Self-driving cars may not hit the road in earnest for many years - but autonomous boats could be just around the pier. Spurred in part by the car industry's race to build driverless vehicles, marine innovators are building automated ferry boats for Amsterdam canals, cargo ships that can steer themselves through Norwegian fjords and remote-controlled ships to carry containers across the Atlantic and Pacific. The first such autonomous ships could be in operation within three years. One experimental workboat spent this summer dodging tall ships and tankers in Boston Harbor, outfitted with sensors and self-navigating software and emblazoned with the words "UNMANNED VESSEL" across its aluminum hull. "We're in full autonomy now," said Jeff Gawrys, a marine technician for Boston startup Sea Machines Robotics, sitting at the helm as the boat floated through a harbor channel.
The driver's seat may be empty, but this truck knows where it's going. Embark is a new self-driving truck company that has begun testing its autonomous big rig in Nevada. SAN FRANCISCO -- Just how hot is the self-driving vehicle space? So hot that if you're a sharp 21-year-old with robotics experience and some smart friends, you can land millions to start your own company. Embark, a new self-driving truck startup that launched Friday, is the brainchild of University of Waterloo buddies Alex Rodrigues and Brandon Moak, also 21.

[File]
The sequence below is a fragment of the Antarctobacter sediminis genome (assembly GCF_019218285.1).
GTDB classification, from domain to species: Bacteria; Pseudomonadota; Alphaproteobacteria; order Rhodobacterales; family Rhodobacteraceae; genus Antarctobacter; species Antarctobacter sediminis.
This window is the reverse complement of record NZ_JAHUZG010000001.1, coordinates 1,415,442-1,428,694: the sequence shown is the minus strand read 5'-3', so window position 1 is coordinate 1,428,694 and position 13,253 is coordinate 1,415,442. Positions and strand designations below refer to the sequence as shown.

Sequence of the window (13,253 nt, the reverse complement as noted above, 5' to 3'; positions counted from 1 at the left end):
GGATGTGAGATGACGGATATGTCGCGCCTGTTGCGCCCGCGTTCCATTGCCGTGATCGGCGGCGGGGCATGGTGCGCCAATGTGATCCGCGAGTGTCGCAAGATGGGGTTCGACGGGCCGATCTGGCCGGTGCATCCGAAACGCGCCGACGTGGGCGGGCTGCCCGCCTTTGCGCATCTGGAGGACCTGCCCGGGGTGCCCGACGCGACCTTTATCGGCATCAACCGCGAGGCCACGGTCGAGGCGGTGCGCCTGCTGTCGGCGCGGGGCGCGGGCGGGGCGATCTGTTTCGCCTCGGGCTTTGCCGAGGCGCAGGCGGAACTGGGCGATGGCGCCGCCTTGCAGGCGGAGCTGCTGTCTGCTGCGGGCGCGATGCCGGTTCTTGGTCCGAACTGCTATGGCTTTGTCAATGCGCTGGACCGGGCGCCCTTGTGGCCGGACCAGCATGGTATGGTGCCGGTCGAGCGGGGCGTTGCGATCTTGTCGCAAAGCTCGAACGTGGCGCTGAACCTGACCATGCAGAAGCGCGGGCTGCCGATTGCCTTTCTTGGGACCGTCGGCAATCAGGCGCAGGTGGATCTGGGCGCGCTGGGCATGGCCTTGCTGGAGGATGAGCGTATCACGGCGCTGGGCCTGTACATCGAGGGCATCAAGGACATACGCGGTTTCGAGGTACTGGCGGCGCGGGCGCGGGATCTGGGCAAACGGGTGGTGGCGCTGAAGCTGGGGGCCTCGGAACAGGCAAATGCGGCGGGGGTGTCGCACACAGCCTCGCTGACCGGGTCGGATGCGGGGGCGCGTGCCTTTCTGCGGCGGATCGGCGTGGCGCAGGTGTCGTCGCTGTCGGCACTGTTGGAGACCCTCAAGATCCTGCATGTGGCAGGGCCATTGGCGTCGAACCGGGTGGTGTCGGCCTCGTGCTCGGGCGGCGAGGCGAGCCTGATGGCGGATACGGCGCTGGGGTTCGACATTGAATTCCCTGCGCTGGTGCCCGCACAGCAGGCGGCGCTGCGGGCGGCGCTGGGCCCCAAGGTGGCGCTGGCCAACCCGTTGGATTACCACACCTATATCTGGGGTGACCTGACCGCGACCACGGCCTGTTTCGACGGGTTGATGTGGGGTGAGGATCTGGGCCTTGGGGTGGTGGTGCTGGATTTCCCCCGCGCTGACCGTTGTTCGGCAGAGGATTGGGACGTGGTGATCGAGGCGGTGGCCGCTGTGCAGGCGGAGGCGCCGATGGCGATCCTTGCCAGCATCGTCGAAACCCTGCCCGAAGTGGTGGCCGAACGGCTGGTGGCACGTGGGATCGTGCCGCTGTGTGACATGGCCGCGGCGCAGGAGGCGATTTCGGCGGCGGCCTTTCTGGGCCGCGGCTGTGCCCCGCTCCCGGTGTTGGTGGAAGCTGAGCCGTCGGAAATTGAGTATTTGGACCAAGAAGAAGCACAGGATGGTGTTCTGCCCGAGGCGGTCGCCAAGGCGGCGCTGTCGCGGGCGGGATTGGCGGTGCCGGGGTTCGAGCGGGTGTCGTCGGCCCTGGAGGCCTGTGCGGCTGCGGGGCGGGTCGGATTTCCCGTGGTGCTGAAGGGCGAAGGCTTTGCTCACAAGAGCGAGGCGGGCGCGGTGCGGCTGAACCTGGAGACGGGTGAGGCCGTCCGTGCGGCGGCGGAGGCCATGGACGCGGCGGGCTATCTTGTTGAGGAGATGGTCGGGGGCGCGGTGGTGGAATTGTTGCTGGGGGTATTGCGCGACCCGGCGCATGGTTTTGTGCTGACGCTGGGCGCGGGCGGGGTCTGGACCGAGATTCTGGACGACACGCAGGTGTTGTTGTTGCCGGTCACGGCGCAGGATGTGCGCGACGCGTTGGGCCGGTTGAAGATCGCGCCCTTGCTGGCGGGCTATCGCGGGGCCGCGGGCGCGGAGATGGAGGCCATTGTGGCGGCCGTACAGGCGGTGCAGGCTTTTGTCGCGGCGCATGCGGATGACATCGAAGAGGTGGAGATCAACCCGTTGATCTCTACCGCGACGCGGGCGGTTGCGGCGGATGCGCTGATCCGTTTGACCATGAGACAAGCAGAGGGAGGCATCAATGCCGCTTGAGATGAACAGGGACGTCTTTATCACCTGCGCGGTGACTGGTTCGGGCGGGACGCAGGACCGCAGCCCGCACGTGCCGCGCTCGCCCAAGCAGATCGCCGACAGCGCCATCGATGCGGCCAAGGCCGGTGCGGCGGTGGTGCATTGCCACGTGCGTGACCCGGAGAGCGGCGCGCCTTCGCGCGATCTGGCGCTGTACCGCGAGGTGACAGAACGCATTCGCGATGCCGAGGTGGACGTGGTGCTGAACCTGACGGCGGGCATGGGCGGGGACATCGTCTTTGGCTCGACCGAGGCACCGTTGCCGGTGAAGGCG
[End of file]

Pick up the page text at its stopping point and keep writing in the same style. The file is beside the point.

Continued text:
Uber Technologies Inc. on Wednesday relented in a public battle with California regulators over self-driving cars, halting a test program in San Francisco after the state revoked the registration of the vehicles involved. Uber started the experiment a week earlier, making several of its self-driving vehicles available for customers to hail using a smartphone app. But it refused to apply for the $150 permit from the California...
Ride-sharing firm Uber has suspended its test of self-driving cars in San Francisco after regulators revoked the registration for the cars. Authorities had threatened legal action if Uber did not obtain a special permit to test autonomous vehicles. The company insisted it did not need the permit, as the cars are not fully autonomous. Uber had only just started giving passengers the option of a booking a self-driving car, with a safety driver. "We're now looking at where we can redeploy these cars, but remain 100% committed to California and will be redoubling our efforts to develop workable statewide rules," Uber said in response to the decision.